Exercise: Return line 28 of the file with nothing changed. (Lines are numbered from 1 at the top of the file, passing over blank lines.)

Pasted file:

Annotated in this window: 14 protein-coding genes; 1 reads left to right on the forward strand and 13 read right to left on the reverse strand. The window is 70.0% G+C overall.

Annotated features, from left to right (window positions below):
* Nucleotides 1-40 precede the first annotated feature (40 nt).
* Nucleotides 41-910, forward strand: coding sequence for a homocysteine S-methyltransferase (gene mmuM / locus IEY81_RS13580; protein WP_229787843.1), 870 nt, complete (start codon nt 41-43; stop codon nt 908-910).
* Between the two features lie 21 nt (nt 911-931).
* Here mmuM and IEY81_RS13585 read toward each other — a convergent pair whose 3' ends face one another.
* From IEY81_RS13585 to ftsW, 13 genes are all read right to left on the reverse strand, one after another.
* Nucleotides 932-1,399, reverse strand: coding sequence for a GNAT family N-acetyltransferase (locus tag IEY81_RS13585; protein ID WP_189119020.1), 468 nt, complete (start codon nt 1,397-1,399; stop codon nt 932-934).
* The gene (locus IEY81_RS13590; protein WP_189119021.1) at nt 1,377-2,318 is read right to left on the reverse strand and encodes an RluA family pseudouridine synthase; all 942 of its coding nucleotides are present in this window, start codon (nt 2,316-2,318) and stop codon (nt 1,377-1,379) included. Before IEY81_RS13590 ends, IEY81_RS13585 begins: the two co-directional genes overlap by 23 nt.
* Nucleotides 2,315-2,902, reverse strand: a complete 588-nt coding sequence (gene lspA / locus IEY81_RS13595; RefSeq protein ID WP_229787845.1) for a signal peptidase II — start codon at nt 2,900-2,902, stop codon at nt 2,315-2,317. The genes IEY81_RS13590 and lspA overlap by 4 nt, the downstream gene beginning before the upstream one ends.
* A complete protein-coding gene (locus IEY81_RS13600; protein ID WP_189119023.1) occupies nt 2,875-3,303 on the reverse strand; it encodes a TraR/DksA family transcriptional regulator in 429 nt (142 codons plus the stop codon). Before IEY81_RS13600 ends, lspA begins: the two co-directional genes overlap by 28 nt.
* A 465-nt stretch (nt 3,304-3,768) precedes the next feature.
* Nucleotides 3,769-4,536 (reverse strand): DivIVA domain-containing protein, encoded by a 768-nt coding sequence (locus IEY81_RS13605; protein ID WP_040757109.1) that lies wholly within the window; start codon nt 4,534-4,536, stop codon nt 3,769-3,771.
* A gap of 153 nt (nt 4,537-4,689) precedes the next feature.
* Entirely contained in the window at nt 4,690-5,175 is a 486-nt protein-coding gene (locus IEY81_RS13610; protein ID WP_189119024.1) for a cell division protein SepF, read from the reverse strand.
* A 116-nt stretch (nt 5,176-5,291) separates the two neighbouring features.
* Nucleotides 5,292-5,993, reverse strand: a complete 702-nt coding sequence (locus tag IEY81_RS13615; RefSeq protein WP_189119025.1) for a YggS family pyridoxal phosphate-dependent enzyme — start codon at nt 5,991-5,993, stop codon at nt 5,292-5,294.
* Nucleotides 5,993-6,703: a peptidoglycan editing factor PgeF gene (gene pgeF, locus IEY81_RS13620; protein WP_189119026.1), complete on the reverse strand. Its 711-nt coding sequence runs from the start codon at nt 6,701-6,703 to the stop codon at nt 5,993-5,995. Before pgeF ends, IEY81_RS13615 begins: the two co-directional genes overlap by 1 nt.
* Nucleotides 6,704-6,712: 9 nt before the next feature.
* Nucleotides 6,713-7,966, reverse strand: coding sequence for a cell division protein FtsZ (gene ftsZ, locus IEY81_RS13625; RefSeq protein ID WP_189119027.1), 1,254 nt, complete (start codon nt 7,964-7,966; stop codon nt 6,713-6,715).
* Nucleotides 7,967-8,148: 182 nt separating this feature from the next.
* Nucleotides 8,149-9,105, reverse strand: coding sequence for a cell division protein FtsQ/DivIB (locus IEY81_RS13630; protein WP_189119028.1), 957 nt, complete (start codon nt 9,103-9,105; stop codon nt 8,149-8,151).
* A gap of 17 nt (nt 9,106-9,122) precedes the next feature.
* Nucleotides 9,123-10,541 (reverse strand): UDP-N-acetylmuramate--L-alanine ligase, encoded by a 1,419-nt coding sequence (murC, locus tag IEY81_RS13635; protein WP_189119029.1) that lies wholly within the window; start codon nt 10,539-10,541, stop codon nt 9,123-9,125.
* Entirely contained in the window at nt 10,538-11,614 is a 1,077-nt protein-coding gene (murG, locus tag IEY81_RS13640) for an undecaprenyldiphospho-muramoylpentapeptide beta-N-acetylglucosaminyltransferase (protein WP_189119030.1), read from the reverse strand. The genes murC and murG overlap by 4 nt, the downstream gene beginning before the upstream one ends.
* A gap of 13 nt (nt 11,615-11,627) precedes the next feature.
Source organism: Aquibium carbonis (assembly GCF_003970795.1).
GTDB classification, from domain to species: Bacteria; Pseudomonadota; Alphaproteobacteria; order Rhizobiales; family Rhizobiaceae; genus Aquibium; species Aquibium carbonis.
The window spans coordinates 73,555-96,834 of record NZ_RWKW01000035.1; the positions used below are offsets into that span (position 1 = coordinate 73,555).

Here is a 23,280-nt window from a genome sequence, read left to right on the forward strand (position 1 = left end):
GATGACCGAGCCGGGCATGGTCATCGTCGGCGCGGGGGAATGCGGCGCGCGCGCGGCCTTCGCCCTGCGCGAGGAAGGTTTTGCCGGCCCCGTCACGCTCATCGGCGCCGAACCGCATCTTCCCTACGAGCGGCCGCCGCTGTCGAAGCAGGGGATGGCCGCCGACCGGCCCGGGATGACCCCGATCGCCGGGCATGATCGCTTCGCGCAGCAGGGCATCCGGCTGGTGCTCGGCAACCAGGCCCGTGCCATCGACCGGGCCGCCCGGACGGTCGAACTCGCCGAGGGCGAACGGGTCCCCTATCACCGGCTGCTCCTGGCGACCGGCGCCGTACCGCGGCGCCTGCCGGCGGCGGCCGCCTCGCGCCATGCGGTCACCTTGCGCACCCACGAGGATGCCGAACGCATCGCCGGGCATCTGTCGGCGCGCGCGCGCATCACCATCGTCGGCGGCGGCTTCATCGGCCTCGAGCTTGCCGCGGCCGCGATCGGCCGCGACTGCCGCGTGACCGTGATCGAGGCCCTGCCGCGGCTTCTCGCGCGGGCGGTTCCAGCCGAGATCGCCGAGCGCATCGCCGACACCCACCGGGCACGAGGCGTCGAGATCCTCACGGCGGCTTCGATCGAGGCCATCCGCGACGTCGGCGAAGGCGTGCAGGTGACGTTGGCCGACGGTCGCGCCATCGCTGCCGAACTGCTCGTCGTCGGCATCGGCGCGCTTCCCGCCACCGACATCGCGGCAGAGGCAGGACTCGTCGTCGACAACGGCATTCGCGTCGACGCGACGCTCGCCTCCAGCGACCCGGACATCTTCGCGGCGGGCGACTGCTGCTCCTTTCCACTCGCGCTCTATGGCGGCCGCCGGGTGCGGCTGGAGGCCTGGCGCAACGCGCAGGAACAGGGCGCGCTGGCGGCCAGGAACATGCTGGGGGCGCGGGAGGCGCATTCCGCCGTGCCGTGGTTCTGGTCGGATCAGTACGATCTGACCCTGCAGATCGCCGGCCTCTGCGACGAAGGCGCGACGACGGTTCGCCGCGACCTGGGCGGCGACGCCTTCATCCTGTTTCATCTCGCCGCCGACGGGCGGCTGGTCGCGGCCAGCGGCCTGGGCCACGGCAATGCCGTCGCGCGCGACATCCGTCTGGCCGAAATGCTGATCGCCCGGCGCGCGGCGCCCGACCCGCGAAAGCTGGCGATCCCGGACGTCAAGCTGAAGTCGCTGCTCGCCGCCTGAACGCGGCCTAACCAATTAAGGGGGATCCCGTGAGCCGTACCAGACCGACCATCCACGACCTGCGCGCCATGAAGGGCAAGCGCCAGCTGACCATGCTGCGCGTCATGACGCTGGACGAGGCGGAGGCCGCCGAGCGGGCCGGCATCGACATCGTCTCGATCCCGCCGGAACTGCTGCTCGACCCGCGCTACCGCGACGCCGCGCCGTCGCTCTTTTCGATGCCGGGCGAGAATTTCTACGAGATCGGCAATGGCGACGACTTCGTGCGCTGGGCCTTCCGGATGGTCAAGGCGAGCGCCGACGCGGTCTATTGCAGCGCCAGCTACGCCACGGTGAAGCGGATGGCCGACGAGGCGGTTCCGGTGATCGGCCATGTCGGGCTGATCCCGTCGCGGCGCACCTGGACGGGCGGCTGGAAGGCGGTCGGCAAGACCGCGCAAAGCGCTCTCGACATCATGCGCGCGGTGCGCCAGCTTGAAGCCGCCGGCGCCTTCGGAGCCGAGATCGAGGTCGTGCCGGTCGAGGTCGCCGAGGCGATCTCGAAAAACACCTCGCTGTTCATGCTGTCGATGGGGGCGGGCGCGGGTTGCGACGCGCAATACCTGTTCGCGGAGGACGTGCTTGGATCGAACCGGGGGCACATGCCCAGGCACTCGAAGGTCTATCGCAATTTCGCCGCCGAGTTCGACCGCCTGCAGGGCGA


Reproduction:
GTDB classification, from domain to species: Bacteria; Pseudomonadota; Alphaproteobacteria; order Rhizobiales; family Rhizobiaceae; genus Aquibium; species Aquibium carbonis.